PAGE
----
Trump had toyed with running for president before, though controversies in his marriage and with his finances always made his White House dreams elusive.  America was not to a point, in the 80s and 90s, where controversy didn’t cripple a political candidate.  In fact, political careers had been destroyed by controversy, so Trump backed away.  However, in birtherism, he found his niche, and the one controversy that appealed to the very people he knew would be gullible enough to buy it: white people. Not just any group of white people, but those whose political leanings were totally in line with white supremacy, whether they could admit it or not.

Trump’s insistence that Obama was not born in America harkened back to one of many shameful periods in America’s history with and treatment of Black people. He brings us back to a time when African-Americans were not considered citizens or even whole humans.  By blackening Obama in this respect, Trump and others like him put a spotlight on racism in America, but also on the intrinsic fear of what this author considers “unfettered Blackness.”

Unfettered Blackness is represented by people and the actions they took toward self-liberation.  Unfettered Blackness is Nat Turner, Marcus Garvey, Fannie Lou Hamer, The Black Panther Party, and today, it is Black Lives Matter.  Unfettered Blackness is fearless and unyielding.  It is also uncompromising, as are the tactics used to destroy and discredit it.  Birtherism, by Trump and the white right, is such an attempt.

To be clear, Trump is exactly what the Republicans deserve.  He represents the cultural, political, economic, educational, and legal imbalances the GOP tries to protect in its messaging, and in the policies they have supported going back to the influx of southern segregationists into the Party.  What Trump is doing is not unique, nor is it surprising. Rather, he is doing what politicians on the right have done for decades: running on a platform of white supremacy.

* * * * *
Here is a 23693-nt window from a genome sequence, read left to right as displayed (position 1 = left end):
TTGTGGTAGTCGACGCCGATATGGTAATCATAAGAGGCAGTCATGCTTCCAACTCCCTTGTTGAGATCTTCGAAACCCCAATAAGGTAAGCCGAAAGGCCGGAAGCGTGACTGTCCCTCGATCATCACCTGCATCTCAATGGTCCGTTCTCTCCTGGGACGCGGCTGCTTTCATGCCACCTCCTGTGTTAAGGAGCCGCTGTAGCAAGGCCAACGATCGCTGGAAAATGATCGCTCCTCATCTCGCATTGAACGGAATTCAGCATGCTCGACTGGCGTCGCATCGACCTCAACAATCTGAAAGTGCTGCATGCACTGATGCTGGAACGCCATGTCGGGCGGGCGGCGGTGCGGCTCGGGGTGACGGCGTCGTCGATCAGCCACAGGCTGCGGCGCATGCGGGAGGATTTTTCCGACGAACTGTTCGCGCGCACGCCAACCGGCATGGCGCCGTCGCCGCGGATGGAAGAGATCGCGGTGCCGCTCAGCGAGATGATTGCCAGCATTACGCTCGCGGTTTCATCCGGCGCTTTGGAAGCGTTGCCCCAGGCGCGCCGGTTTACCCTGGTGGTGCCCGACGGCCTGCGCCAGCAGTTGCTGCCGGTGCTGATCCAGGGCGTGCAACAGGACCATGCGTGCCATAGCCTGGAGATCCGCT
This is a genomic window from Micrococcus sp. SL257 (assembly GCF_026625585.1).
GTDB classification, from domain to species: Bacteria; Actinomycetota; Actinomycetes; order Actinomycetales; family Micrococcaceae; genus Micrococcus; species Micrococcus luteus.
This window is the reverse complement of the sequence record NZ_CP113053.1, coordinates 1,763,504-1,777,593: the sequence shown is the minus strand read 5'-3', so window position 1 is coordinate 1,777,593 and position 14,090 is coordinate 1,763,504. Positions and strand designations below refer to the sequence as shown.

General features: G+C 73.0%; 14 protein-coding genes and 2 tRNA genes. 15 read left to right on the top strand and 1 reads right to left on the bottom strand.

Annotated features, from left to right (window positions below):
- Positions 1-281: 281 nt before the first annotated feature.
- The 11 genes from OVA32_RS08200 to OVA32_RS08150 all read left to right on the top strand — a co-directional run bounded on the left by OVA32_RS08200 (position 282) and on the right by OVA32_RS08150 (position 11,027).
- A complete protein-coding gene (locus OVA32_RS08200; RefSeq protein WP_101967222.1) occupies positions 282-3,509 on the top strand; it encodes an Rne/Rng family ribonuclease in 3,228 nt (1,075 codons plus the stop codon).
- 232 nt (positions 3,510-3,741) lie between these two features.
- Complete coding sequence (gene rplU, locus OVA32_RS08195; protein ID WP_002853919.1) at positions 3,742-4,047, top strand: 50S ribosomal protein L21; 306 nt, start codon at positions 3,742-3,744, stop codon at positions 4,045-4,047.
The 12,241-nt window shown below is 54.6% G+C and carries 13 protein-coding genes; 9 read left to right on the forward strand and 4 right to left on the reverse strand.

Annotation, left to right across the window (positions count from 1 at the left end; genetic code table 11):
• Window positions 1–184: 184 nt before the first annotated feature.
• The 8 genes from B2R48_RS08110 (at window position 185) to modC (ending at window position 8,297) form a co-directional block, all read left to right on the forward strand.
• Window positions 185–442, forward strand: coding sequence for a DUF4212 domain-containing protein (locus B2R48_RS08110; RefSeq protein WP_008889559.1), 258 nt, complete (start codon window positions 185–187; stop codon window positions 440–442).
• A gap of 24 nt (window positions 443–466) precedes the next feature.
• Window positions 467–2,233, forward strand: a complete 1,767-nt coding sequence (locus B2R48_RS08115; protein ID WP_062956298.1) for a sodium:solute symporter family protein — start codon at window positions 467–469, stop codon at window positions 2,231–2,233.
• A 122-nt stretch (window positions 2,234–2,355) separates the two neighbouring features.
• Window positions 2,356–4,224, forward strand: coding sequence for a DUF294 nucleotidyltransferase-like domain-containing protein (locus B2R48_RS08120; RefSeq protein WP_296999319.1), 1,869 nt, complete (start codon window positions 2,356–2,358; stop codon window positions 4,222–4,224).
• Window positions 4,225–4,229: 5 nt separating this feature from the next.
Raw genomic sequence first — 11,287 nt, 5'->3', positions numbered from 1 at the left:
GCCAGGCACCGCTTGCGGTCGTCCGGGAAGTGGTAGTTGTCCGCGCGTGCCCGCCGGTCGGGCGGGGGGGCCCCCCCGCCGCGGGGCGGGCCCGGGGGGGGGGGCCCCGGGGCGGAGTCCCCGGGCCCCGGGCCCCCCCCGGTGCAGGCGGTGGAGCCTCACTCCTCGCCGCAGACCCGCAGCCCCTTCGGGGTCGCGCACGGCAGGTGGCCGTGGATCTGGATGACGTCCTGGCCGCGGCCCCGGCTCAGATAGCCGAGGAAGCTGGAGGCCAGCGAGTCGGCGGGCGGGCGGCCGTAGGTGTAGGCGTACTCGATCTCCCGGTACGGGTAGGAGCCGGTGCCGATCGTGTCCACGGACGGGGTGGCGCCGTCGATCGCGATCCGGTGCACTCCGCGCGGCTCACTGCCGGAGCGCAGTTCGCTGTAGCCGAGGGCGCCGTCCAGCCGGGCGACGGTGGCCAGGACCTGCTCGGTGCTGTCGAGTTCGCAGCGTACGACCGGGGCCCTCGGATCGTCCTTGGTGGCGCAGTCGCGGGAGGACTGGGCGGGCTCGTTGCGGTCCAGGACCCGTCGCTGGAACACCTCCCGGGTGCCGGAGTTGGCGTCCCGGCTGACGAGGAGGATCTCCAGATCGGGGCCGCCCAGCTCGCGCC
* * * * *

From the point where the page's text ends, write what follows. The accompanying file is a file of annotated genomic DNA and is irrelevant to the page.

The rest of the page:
Trump has worked to offend every possible group that aligns itself with the Democratic Party and he is unflinching in his misguided belief that the very people he’s offending will make him their leader and he will win their votes.  Again, Trump and the GOP are assuming that the people they insult regularly are as asleep as their own base, those who will vote against their own self-interests because the hatred for all others surpasses the desire for basic human survival.

Essentially, those who support Trump are the very people who hate President Obama.  They don’t support  Trump as much as they support what he says because it is in line with everything they have been saying about President Obama since he announced his candidacy in 2007.

This week Trump picked up two endorsements: one from a white nationalist group, the other from David Duke, a member of the KKK. Two of his supporters nearly beat a homeless Hispanic man to death.  Trump, himself, mimicked Asians and continued to refer to women as “bimbos.” He did all of this, and still offered no plan for governing should he win the election.

And he doesn’t have to because his supporters don’t want to hear one.  All they want to hear is that their world and the country they believe is theirs alone will remain white.

To them, it is all that matters.